The noise post from a while back got me to thinking about how the light each of us makes impacts others. As you can infer from my blog’s tagline, “Suburban survival for the stupid“, I live in the suburbs, so there is a lot of light around here. To see the Milky Way I need to get into the woods, beach or up to the great north.
If your neighbor has a big motion activated metal halide, that’s going to impact your space. Your neighbor’s light will prevent you from seeing the night sky like you otherwise could if he didn’t have the gulag light blaring down on you. Light can even make someone lose sleep.
At night light travels for a real far distance. So a little light can have a great impact. If you have a floodlight outside try to have some respect for your neighbors and how your floodlight can impact them. If you are driving towards people walking at night dim your lights.
When you leave a room shut off the lights. Shut off any unnecessary lights anytime you can.
This picture above is the night sky looking at Orion from dark skies and from the Orem/Provo, Utah area. (Courtesy of Light Pollution, Wikipedia.) You can see how much light interferes with the environment.
Shutting off unnecessary lights also saves energy. Which saves $. You look at a picture of a city at night and you know that most of the offices with lights still burning in them are now empty. The worker bees having left the hive hours ago.
As civilization and urbanization continue to spread the problem has definitely and will continue to get worse. I wonder if the day may come when our kids’, kids’, kids may not even be able to see the stars at night.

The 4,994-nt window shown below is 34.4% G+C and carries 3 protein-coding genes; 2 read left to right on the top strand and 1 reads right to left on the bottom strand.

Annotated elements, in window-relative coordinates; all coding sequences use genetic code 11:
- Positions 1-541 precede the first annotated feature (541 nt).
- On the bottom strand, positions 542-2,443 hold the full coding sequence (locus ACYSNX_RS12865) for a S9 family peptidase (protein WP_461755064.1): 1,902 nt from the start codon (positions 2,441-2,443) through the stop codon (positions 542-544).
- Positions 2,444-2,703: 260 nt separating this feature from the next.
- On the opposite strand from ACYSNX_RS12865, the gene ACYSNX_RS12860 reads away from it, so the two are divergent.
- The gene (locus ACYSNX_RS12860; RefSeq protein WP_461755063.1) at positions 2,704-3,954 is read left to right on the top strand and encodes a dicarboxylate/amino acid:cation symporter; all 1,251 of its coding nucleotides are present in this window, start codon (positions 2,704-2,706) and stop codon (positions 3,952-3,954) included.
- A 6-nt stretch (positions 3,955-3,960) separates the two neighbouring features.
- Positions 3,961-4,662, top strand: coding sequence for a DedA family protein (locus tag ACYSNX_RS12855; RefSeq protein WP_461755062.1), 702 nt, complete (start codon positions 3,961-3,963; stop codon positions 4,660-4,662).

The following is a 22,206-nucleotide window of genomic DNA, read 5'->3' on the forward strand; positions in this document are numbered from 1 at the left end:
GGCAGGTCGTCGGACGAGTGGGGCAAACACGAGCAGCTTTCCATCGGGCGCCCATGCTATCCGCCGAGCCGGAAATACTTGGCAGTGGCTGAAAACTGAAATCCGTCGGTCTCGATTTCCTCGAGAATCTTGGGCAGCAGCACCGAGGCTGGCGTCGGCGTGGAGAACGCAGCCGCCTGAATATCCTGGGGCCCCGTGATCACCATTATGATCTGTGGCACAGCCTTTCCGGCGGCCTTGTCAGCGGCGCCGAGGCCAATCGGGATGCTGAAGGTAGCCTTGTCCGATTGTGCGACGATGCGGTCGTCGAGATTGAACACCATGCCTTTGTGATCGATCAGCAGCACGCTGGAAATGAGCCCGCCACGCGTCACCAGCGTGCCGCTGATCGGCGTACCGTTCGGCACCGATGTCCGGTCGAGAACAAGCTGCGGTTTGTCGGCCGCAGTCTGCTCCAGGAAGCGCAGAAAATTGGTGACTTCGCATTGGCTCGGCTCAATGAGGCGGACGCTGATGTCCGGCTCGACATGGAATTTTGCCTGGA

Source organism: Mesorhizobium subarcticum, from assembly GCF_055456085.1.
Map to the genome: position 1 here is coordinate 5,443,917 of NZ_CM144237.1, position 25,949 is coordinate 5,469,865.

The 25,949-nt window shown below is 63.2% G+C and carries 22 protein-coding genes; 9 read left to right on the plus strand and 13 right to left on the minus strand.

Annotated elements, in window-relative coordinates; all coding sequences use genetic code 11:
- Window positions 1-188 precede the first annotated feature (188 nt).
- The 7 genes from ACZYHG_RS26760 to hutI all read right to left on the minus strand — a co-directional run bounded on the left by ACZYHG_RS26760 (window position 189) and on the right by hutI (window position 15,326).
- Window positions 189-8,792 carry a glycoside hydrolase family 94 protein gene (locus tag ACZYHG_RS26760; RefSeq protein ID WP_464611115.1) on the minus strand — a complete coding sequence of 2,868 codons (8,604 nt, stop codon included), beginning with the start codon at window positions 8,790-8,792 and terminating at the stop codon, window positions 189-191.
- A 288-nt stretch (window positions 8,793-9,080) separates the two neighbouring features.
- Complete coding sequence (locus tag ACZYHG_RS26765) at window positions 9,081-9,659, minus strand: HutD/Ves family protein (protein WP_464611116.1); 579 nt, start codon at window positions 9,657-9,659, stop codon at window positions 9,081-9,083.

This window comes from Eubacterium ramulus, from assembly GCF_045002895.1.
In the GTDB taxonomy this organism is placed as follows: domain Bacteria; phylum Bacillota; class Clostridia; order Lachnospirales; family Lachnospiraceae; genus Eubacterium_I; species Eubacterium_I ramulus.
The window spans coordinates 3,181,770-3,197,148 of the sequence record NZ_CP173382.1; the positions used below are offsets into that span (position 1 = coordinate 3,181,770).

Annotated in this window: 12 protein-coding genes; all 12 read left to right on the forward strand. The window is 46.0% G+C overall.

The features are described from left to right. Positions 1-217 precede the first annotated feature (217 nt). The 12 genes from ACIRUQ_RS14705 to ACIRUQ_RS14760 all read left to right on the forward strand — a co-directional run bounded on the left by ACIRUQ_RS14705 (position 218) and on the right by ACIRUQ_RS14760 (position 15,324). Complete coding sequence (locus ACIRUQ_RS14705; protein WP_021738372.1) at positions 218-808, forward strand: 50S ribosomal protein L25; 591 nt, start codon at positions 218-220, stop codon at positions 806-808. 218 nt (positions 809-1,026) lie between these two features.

This is a picture of the continental United States at night. You can see the cities and highways all lit up. And just because you don’t see your neck of the woods lit up, doesn’t mean that light pollution is not a problem around you. I can’t help but wonder how much of the light is necessary and being used right at the moment this picture was taken. How much light is the on at dusk off at dawn variety.
Okay, that was all the neighborly stuff, now for the Suburban Survival stuff. The other thing about light is that, like water, it will find small opening to seep through. Light travels out of windows and cracks under doors. At night people going by your house will be able to see light leaking through small openings. Light also lets others look into your house and if you look out you won’t be able to see them in the darkness. Be careful of making yourself a silhouette. Don’t make yourself a silhouette. In other words be aware when there is a light behind you. If the lights ever go out for a long period you best be careful to seal up all the cracks and hang thick blankets over the windows. Through a towel under the door. Being the only one in town with lights burning could turn out to be a dangerous thing. Nothing wrong with having some extra stuff on hand to reduce the amount of light you emit: plywood for windows, duct tape, tarps, maybe some black paint, caulking. Don’t forget over flat treeless terrain a lighted house can be seen for a very far distance. And to someone hungry, cold or hurt light means the end to all of their suffering. You can also use it to your advantage because light will draw people like moths to a flame.
This last picture was taken during and after a large east coast power outage. You can see how much of the night sky is visible when the power is off, and how much is hidden whan the floodlights and house lights come back on. If someone were standing in front of the window in that house, you’d be able to see them standing there plain as day.
GET OUTSIDE EVERYDAY!!
This bunny was even too small to eat. Then again maybe I just wasn’t hungry enough. I bet I got within ten feet of him. What works for me is to not look at an animal as I’m approaching it. Also, just like when fighting never approach straight direct, move at angles.